Blog Entry

North American Indigenous Mining Summit held at Mole Lake, Wisconsin, June 12-15

Jamie Kneen

National Program Co-Lead

June 12-15 saw MiningWatch Canada staff participating in the North American Indigenous Mining Summit in Mole Lake, Wisconsin. The Summit brought together indigenous and non-indigenous people from across North America to share information and experience. Some of the most heavily-affected communities could not be represented due to immediate crises, such as the Western Shoshone, whose cattle were being seized by the US Government.

Nevertheless, the Summit succeeded in bringing people together to support the struggles of the Sokaogan Anishnabe (Wisconsin), who had recently won (in the Federal Appeals Court) the right to define their own water standards, and the Hopi and Diné (Arizona), represented by the Black Mesa Trust and the Black Mesa Water Coalition, who are trying to end Peabody's use of vast quantities of scarce water to pipe coal to market as a slurry.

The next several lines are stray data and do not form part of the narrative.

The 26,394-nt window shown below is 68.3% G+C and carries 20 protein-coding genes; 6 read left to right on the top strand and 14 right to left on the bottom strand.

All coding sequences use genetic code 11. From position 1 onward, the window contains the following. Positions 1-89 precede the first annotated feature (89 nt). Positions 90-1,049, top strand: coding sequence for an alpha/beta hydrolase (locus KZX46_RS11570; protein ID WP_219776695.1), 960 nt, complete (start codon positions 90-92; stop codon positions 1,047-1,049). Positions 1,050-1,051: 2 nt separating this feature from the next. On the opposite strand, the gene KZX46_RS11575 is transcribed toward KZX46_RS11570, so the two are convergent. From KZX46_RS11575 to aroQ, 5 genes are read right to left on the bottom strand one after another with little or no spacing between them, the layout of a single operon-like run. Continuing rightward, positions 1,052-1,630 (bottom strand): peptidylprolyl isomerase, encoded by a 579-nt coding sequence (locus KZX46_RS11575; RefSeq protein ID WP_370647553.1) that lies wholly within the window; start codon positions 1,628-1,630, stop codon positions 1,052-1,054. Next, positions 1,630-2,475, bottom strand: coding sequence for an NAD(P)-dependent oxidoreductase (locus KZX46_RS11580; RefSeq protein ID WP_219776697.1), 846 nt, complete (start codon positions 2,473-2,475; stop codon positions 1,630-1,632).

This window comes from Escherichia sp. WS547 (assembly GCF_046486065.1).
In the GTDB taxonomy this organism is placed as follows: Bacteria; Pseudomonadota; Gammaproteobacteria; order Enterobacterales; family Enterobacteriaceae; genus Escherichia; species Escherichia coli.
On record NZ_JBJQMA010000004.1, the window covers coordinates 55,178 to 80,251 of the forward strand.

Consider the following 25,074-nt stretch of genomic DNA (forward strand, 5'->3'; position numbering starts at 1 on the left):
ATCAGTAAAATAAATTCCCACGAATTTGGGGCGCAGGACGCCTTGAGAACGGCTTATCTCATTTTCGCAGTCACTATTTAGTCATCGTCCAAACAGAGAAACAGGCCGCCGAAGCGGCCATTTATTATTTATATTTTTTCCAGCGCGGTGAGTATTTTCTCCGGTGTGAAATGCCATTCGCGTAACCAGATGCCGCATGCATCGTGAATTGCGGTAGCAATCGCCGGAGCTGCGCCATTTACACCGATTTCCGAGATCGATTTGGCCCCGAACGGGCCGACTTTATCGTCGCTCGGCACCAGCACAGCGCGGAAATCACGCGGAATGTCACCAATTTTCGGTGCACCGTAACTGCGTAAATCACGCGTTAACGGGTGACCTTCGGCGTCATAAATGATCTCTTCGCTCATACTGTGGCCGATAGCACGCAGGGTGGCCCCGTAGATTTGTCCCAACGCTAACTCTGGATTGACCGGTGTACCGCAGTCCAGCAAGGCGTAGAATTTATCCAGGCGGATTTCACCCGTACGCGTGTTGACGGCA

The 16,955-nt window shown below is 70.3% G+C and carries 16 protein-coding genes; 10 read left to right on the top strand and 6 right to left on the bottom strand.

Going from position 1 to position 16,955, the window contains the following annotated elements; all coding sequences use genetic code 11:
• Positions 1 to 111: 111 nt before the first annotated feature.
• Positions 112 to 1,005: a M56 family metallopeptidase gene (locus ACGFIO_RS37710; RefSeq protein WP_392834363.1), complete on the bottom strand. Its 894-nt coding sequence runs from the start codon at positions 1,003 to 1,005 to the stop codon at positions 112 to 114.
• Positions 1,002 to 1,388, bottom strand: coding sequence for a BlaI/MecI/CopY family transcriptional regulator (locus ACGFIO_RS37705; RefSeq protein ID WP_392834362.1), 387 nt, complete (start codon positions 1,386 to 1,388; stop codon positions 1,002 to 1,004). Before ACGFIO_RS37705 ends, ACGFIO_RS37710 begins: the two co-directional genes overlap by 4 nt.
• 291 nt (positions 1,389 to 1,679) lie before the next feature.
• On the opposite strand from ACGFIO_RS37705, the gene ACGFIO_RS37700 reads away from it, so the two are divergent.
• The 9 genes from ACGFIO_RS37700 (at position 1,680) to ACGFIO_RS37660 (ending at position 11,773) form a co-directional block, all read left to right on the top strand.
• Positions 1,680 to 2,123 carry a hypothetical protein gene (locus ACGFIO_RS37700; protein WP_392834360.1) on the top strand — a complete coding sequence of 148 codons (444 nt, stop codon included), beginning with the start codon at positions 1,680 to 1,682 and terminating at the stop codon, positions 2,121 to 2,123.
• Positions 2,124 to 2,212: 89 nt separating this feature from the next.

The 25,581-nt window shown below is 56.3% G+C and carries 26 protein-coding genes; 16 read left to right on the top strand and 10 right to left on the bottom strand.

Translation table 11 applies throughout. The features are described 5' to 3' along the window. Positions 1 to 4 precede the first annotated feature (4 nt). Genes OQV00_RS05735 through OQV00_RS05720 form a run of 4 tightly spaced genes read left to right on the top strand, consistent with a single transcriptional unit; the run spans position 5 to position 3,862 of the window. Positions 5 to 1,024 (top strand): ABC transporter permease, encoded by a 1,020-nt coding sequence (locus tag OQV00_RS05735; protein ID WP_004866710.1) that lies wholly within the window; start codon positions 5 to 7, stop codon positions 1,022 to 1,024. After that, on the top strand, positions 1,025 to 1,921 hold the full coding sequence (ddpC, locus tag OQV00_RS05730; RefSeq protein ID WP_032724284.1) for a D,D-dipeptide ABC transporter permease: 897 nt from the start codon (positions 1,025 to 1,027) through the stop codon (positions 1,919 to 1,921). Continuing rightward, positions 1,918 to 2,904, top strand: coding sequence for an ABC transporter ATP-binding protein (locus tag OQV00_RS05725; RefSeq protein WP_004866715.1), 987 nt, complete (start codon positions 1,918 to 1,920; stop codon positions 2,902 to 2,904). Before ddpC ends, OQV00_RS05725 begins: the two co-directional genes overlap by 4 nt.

Information and ideas were shared on topics ranging from dealing with contaminated sites and health disasters to education to youth organising to the upcoming World Summit on Sustainable Development. Strategy sessions using a "Power Map" methodology, facilitated by Albuquerque's SAGE Council, helped participants get a better handle on situations around coal, uranium, and hard-rock (sulphide) metal mining.

The Summit was co-sponsored by the Sokaogon Chippewa Community, the Indigenous Mining Campaign Project (a partnership between the Indigenous Environmental Network and Project Underground), with a Spirit Run sponsored by the Lac Vieux Desert Community.